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1. Riemann Hypothesis -- From MathWorld
Article with links to other resources from MathWorld.
http://mathworld.wolfram.com/RiemannHypothesis.html

Extractions: MATHWORLD - IN PRINT Order book from Amazon Calculus and Analysis Special Functions Riemann Zeta Function ... Wedeniwski Riemann Hypothesis First published by Riemann (1859), the Riemann hypothesis states that the nontrivial Riemann zeta function zeros , i.e., the values of other than -2, -4, -6, ... such that (where is the Riemann zeta function ) all lie on the " critical line " (where denotes the real part of ). While it was long believed that Riemann's hypothesis was the result of deep intuition on the part of Riemann , an examination of his papers by C. L. Siegel showed that Riemann had made detailed numerical calculations of small zeros of the Riemann zeta function to several decimal digits (Granville 2002; Borwein and Borwein 2003, p. 68). A more general statement known as the generalized Riemann hypothesis conjectures that neither the Riemann zeta function nor any Dirichlet L-series has a zero with real part larger than 1/2.

2. ZetaGrid Homepage
An open source and platform independent grid system that uses idle CPU cycles from participating computers. ZetaGrid solves one problem in practice numerical verification of the riemann hypothesis.
http://www.zetagrid.net/

Extractions: What is ZetaGrid? ZetaGrid is a platform independent grid system that uses idle CPU cycles from participating computers. Grid computing can be used for any CPU intensive application which can be split into many separate steps and which would require very long computation times on a single computer. ZetaGrid can be run as a low-priority background process on various platforms like Windows, Linux, AIX, Solaris, HP-UX, and Mac OSX. On Windows systems it may also be run in screen saver mode. ZetaGrid in practice: Riemann's Hypothesis is considered to be one of modern mathematics most important problems.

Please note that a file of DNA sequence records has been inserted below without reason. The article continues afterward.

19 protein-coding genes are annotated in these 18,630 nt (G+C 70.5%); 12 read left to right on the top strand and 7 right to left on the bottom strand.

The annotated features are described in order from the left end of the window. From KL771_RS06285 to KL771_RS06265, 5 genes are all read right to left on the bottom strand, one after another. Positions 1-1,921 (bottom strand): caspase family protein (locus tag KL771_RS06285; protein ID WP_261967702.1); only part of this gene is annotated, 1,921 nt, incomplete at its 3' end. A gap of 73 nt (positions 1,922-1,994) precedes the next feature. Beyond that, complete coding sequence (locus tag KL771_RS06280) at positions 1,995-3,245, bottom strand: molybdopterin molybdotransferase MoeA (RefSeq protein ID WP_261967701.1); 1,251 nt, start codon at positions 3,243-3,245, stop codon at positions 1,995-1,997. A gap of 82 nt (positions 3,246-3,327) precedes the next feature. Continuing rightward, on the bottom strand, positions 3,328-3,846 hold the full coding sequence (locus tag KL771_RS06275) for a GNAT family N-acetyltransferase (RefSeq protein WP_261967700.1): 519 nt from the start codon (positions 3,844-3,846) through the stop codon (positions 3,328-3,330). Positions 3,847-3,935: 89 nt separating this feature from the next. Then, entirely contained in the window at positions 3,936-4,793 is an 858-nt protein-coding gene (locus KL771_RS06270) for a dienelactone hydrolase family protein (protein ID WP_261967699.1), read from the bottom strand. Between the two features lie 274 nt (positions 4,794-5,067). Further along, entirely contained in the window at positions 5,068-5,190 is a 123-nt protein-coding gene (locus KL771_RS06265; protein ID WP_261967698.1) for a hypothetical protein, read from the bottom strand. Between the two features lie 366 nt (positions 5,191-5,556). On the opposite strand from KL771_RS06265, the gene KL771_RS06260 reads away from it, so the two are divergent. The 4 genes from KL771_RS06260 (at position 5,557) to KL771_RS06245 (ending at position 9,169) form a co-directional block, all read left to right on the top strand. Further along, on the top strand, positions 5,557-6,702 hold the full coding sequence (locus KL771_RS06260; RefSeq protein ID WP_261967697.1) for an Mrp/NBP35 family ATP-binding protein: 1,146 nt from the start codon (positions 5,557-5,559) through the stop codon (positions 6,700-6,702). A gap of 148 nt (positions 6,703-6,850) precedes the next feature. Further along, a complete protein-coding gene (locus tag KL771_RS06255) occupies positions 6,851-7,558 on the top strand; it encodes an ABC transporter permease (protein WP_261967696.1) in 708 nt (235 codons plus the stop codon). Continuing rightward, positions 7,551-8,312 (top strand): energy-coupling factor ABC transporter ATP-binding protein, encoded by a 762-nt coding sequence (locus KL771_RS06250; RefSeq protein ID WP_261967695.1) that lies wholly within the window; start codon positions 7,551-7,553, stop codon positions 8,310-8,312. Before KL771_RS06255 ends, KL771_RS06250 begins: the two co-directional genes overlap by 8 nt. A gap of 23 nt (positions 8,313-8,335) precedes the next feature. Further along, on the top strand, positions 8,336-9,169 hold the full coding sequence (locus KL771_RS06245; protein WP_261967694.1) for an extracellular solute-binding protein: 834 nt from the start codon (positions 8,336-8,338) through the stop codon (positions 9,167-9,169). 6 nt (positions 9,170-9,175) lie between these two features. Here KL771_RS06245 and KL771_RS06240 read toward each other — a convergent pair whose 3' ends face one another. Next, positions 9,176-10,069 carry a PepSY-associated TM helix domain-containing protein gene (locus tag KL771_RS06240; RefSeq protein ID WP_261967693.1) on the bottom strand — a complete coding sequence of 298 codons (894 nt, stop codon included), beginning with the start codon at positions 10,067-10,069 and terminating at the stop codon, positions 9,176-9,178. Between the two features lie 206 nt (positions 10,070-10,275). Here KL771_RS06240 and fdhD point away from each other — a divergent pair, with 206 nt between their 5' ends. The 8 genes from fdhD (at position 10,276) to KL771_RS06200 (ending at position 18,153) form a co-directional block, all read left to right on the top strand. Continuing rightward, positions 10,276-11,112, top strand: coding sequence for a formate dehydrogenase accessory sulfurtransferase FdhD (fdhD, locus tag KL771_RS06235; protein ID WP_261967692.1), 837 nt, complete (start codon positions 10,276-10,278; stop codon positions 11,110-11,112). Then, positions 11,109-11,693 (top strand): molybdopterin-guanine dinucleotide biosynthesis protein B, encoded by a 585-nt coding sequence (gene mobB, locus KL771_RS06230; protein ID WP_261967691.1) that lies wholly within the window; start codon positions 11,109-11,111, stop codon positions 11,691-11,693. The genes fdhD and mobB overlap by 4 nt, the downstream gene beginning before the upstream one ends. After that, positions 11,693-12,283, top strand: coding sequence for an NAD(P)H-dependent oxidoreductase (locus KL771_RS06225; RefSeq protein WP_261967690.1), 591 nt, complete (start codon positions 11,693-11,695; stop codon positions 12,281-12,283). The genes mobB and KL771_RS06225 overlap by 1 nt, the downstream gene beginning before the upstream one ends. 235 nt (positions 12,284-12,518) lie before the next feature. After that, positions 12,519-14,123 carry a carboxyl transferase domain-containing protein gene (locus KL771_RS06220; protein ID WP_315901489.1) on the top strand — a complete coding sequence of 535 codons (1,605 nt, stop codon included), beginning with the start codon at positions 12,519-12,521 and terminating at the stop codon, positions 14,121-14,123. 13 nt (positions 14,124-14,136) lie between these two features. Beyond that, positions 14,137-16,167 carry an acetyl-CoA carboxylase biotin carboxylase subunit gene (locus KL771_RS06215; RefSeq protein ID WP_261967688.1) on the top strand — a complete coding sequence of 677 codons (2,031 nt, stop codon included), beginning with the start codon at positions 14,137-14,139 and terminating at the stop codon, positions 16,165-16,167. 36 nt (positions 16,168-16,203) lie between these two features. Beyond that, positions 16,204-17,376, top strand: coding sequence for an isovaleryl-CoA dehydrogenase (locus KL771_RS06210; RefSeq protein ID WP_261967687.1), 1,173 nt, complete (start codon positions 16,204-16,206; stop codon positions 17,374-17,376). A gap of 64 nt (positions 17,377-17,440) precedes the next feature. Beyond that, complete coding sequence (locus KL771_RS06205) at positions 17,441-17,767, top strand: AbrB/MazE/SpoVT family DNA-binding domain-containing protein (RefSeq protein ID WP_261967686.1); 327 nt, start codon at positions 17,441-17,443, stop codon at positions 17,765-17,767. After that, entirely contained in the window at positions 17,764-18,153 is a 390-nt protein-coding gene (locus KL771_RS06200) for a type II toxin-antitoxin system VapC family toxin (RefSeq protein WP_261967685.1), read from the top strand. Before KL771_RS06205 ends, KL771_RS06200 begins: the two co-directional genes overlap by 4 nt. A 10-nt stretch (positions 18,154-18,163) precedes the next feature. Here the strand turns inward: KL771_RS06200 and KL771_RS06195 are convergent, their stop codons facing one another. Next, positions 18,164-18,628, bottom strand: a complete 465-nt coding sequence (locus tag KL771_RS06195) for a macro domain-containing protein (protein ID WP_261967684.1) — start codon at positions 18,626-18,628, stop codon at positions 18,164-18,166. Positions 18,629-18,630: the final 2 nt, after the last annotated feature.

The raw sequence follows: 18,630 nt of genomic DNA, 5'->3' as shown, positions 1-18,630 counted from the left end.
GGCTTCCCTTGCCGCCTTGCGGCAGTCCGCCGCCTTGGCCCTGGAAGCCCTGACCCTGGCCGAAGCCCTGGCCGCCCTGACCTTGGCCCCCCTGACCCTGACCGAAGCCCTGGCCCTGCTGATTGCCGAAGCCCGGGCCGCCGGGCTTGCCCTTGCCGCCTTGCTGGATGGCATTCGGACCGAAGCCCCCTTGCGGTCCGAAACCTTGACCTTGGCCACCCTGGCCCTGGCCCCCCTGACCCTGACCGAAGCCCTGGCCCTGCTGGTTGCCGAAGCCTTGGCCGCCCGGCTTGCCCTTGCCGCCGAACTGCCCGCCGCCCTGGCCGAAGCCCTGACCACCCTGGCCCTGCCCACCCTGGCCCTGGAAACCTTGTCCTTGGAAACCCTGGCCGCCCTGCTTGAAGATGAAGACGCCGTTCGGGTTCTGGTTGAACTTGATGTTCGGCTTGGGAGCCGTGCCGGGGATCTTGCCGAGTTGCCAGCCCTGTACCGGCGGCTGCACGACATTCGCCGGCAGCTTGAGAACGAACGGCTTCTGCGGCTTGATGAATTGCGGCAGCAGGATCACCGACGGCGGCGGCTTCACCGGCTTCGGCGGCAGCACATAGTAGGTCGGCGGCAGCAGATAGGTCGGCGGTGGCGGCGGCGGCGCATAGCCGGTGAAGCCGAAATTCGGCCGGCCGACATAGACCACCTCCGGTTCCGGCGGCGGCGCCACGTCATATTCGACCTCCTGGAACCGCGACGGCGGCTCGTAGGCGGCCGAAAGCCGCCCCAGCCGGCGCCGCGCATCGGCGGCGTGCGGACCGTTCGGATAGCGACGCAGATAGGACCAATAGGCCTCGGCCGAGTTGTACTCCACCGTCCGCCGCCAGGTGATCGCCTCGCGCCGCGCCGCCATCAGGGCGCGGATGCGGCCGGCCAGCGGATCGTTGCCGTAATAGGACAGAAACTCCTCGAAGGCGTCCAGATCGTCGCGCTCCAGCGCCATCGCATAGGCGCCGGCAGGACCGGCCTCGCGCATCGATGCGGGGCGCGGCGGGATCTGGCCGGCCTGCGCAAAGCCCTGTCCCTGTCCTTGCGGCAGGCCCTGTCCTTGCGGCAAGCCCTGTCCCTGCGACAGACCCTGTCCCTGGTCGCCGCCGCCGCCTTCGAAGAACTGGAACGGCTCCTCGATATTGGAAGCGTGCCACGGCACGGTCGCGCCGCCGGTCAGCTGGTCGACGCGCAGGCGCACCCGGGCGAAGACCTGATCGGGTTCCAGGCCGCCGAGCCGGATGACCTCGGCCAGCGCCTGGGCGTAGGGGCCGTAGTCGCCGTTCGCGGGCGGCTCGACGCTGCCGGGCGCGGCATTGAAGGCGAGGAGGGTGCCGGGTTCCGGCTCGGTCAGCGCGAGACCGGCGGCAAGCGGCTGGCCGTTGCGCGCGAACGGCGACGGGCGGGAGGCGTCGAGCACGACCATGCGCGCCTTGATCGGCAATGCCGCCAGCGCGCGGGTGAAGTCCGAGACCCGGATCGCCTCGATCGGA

3. Clay Mathematics Institute
Article by Enrico Bombieri (PDF) and video by Jeff Vaaler (.ram) from the ClayMathematics Institute.
http://www.claymath.org/millennium/Riemann_Hypothesis/

Extractions: Some numbers have the special property that they cannot be expressed as the product of two smaller numbers, e.g., 2, 3, 5, 7, etc. Such numbers are called prime numbers, and they play an important role, both in pure mathematics and its applications. The distribution of such prime numbers among all natural numbers does not follow any regular pattern, however the German mathematician G.F.B. Riemann (1826 - 1866) observed that the frequency of prime numbers is very closely related to the behavior of an elaborate function s s s called the Riemann Zeta function . The Riemann hypothesis asserts that all interesting solutions of the equation lie on a certain vertical straight line. This has been checked for the first 1,500,000,000 solutions. A proof that it is true for every interesting solution would shed light on many of the mysteries surrounding the distribution of prime numbers. Contact Search Clay Mathematics Institute

4. Louis De Branges
Professor of Mathematics at Purdue University. Contact information, papers on the Bieberbach Conjecture, the riemann hypothesis, and related topics.
http://www.math.purdue.edu/~branges/

5. Algebraic Curves, Riemann Hypothesis And Coding
Marios Magioladitis, University of Crete, 2001. Introduction and text (DOC, PS).
http://www.math.uoc.gr/~marios/essay.htm

6. Riemann
A short article with some grahpical and numerical evidence in the critical strip.
http://www.mathpuzzle.com/riemann.html